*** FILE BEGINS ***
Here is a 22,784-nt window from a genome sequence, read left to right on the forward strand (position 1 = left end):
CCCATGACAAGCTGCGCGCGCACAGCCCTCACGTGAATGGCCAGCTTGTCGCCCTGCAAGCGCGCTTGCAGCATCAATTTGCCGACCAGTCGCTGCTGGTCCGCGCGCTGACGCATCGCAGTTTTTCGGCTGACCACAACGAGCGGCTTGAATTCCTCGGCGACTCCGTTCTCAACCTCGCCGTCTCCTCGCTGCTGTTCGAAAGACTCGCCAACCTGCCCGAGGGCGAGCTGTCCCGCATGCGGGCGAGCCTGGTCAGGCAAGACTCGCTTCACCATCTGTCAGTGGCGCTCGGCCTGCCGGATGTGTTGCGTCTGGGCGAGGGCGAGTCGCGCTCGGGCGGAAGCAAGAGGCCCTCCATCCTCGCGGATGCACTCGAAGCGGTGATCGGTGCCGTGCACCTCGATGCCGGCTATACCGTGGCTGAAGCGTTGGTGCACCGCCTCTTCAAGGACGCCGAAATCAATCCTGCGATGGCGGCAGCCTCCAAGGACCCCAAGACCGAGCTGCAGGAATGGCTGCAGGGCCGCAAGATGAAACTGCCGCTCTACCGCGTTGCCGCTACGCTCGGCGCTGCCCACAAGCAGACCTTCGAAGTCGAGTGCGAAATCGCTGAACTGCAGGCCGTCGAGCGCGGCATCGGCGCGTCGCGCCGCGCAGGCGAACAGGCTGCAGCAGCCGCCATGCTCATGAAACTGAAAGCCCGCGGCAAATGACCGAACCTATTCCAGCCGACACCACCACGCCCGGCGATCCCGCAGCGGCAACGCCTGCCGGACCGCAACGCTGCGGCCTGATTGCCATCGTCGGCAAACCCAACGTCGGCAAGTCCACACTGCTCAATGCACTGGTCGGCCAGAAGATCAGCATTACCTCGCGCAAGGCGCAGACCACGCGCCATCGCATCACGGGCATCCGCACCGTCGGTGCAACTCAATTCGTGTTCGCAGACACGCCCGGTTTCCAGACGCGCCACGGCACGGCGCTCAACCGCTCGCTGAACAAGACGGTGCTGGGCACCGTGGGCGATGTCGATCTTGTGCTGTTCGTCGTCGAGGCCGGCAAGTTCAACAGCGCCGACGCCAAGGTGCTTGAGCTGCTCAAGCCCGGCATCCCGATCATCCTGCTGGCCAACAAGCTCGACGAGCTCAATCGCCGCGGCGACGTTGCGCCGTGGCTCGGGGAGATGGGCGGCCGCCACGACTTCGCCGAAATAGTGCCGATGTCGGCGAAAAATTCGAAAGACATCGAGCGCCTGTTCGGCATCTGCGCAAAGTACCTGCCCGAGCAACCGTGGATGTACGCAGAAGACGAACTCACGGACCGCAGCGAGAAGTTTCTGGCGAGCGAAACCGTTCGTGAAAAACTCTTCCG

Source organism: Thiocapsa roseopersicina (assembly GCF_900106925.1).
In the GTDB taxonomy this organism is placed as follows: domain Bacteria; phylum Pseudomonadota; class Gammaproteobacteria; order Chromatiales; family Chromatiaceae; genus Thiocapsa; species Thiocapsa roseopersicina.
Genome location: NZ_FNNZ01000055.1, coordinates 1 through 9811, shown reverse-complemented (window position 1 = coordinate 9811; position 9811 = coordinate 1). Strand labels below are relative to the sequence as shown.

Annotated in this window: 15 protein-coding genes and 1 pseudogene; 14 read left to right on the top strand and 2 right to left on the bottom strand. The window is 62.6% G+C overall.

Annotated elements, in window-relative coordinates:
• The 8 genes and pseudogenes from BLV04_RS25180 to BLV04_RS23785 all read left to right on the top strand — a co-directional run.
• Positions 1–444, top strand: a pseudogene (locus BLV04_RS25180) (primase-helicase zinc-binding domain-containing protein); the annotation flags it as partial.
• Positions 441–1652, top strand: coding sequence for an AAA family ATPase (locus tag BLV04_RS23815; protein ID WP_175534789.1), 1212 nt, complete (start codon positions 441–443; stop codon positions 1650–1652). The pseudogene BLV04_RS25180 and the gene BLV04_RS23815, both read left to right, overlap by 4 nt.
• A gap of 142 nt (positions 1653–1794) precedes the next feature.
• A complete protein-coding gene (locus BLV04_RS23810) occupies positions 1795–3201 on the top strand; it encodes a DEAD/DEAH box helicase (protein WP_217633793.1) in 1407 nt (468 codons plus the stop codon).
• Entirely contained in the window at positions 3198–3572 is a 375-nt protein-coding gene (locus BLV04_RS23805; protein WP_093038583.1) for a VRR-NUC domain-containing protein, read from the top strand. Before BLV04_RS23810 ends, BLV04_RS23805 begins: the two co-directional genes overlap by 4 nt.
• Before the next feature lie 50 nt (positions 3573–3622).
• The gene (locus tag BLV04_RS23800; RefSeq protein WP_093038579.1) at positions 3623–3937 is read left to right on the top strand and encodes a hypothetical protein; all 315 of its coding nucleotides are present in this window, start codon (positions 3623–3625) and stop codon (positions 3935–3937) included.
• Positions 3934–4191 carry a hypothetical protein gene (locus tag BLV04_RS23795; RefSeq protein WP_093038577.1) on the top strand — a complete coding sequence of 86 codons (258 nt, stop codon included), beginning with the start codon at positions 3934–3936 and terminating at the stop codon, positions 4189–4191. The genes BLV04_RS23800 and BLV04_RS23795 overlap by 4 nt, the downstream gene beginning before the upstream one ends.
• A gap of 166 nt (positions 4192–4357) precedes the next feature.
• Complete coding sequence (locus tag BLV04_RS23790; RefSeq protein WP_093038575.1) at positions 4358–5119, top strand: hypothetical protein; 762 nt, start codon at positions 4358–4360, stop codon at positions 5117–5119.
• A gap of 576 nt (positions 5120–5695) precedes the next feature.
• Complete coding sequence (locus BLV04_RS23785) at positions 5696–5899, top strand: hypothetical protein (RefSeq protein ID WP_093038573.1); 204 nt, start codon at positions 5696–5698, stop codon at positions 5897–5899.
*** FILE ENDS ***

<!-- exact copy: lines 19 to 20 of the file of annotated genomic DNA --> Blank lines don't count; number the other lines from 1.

• A gap of 576 nt (positions 5120–5695) precedes the next feature.
• Complete coding sequence (locus BLV04_RS23785) at positions 5696–5899, top strand: hypothetical protein (RefSeq protein ID WP_093038573.1); 204 nt, start codon at positions 5696–5698, stop codon at positions 5897–5899.